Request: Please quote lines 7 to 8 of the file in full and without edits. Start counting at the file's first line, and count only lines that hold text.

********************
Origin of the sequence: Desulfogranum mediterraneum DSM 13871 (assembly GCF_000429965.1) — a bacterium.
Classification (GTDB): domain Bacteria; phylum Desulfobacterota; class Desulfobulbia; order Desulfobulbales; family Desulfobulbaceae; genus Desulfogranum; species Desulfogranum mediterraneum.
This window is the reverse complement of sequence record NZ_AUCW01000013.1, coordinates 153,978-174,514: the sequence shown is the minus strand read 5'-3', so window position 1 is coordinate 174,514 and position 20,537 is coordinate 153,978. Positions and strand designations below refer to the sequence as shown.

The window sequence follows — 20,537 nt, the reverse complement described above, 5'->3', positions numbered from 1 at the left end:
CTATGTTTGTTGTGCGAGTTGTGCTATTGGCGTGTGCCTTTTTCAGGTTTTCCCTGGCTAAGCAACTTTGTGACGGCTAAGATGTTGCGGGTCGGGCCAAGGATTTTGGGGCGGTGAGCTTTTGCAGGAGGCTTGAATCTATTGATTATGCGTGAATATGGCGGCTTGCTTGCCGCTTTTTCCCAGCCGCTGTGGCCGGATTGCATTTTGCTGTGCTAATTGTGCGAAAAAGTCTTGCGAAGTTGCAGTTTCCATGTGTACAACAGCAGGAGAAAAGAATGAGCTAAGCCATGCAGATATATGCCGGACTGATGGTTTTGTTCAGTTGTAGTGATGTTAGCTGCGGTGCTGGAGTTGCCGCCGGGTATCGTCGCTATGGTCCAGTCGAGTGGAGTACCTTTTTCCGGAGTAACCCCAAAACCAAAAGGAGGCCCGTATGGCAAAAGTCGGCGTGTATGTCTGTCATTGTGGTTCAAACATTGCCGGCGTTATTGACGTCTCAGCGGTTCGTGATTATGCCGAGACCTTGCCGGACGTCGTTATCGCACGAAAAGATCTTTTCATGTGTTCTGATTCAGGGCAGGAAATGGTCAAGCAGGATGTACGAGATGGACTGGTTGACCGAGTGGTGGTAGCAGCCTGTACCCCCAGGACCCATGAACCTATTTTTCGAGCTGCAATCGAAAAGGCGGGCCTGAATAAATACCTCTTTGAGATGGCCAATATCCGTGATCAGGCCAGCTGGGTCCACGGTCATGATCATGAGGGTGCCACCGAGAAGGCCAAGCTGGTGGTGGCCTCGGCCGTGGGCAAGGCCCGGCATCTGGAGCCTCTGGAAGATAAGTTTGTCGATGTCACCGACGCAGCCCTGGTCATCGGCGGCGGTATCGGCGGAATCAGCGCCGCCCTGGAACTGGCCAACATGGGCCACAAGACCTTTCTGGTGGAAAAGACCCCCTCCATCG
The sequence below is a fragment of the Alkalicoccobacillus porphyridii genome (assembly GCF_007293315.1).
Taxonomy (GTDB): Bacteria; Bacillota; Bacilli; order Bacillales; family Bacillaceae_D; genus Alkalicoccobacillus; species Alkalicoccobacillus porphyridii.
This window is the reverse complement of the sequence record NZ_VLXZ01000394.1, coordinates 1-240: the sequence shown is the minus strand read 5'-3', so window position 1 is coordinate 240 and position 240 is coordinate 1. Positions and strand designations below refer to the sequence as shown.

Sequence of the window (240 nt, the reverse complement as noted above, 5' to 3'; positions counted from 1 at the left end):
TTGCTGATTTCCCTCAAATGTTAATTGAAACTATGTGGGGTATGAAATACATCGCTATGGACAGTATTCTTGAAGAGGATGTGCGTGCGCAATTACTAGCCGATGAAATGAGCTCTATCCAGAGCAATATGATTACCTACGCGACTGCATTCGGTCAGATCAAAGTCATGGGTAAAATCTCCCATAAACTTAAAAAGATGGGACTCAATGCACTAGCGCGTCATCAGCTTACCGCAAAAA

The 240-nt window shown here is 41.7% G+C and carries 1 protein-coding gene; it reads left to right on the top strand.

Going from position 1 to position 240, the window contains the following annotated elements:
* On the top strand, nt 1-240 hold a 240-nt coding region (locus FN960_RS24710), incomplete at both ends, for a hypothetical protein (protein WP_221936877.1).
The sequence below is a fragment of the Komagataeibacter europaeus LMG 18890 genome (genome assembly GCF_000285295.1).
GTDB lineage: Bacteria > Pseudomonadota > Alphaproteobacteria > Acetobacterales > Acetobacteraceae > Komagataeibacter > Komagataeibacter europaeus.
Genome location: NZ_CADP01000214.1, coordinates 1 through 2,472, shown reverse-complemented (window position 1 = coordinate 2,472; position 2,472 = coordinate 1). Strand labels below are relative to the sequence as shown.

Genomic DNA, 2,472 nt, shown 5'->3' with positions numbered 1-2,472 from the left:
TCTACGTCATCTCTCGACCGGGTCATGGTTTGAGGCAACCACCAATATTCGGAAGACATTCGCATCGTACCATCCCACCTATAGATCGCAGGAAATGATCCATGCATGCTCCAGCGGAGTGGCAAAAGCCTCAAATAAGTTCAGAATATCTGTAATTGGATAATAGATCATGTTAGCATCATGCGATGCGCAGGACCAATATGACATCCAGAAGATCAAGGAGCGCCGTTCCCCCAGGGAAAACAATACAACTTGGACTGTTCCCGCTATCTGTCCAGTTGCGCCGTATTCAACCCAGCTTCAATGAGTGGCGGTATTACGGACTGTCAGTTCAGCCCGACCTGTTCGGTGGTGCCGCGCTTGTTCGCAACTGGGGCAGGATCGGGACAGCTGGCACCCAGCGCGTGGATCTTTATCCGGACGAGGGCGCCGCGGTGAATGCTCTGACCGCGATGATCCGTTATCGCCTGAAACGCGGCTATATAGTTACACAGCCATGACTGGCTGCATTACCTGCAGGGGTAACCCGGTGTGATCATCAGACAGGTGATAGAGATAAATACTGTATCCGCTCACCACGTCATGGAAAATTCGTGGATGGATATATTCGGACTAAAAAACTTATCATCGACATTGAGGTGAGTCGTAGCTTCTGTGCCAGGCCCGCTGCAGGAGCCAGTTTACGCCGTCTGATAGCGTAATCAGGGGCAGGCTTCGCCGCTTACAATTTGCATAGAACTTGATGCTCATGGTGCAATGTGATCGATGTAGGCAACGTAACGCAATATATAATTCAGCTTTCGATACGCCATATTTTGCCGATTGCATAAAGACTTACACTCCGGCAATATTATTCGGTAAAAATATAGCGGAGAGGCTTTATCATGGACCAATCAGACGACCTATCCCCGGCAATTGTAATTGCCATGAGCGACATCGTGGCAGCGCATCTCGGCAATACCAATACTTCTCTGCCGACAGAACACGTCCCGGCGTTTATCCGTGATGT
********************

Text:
Taxonomy (GTDB): Bacteria; Bacillota; Bacilli; order Bacillales; family Bacillaceae_D; genus Alkalicoccobacillus; species Alkalicoccobacillus porphyridii.
This window is the reverse complement of the sequence record NZ_VLXZ01000394.1, coordinates 1-240: the sequence shown is the minus strand read 5'-3', so window position 1 is coordinate 240 and position 240 is coordinate 1. Positions and strand designations below refer to the sequence as shown.